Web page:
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A Landscape Design Challenge

A Landscape Design Challenge


    

A Landscape Design Challenge

by Kent Higgins

With the change from the horse and buggy era to the age of the automobile, and the improvement of the automobile to the point where it is no longer considered a fire hazard, the trend has been away from the garage placed in the farthest corner of the property to modern attached garage or carport. Such trend has left its mark on the landscape scene.

Similarly, we have seen what amounts to the disappearance of the front walk that leads directly from the street up through the center of the public area to the front door. Under certain conditions this type of front walk is still the best, but the most common means of getting from the car to the front door is the walk that leads from the driveway to the door paralleling the front of the house.

Driveway Width

Permanent driveway surfaces are expensive, so the usual practice is to keep them of minimum width, that is, 8 or 10 feet wide. A circular drive on a larger property where cars may have to pass one another, would have to be wider - up to 14 or even 18 feet - but we are considering now the short driveway leading directly to the garage.

Under such circumstances a person getting out of a car may be forced to step into a snow bank or wet grass. To avoid this, an additional section of walk can be laid parallel to the driveway where it meets the walk. It should be at least 6 feet long so that the car need not stop at precisely the exact spot each time in order to allow occupants to exit on the extra piece of walk. Occasionally one might want to get something out of the trunk of a car.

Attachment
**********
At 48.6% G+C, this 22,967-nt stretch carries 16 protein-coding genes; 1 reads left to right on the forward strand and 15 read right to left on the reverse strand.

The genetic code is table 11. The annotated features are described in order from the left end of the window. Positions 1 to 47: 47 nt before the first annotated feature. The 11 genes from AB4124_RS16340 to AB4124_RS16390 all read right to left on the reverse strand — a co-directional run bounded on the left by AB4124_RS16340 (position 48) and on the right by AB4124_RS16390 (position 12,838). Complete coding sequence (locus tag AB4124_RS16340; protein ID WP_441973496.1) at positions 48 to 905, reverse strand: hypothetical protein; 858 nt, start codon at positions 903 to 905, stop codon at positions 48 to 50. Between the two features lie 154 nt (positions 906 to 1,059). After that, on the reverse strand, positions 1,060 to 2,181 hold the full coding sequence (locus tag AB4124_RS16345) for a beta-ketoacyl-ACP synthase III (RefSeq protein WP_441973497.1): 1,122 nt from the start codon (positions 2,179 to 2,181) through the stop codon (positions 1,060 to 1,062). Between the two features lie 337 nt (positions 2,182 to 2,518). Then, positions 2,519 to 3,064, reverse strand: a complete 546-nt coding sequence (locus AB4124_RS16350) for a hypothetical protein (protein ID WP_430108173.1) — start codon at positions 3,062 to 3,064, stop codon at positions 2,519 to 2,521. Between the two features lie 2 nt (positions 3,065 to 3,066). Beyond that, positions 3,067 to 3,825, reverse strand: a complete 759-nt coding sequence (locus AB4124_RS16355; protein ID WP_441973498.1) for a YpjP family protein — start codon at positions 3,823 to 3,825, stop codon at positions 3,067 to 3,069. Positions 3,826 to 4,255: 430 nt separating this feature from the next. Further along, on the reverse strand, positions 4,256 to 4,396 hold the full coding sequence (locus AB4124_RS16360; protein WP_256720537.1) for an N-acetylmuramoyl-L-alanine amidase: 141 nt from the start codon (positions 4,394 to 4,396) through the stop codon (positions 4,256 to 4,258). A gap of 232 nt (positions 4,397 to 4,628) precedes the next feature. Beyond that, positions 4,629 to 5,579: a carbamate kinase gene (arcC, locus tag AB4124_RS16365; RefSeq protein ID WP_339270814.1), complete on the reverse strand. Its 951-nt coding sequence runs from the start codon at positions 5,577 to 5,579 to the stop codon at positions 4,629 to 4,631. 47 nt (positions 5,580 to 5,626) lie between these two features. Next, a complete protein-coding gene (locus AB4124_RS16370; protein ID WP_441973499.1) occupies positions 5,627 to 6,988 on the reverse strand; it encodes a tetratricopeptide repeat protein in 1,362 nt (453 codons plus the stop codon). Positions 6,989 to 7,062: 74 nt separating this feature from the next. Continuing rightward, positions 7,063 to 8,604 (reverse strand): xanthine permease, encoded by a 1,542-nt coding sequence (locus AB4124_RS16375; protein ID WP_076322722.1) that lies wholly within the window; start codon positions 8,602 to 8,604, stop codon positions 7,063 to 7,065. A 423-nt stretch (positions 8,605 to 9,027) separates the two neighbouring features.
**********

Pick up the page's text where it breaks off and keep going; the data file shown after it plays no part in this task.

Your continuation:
If the lawn adjacent to the driveway is appreciably higher, you will have to plan on widening the drive at that point and making a step up so that the car doors can be opened without being jammed against the sidewalk or lawn ( Fig. 157). from it to allow for the proper placing of plants like red cordyline plant so that they will not encroach on the sidewalk.

Walks Near House

It has been said earlier, but will bear repeating, that walks which parallel the edge of a building should be kept at least 6 feet away from it to allow the proper placing of plants so that they will not encroach on the sidewalk.

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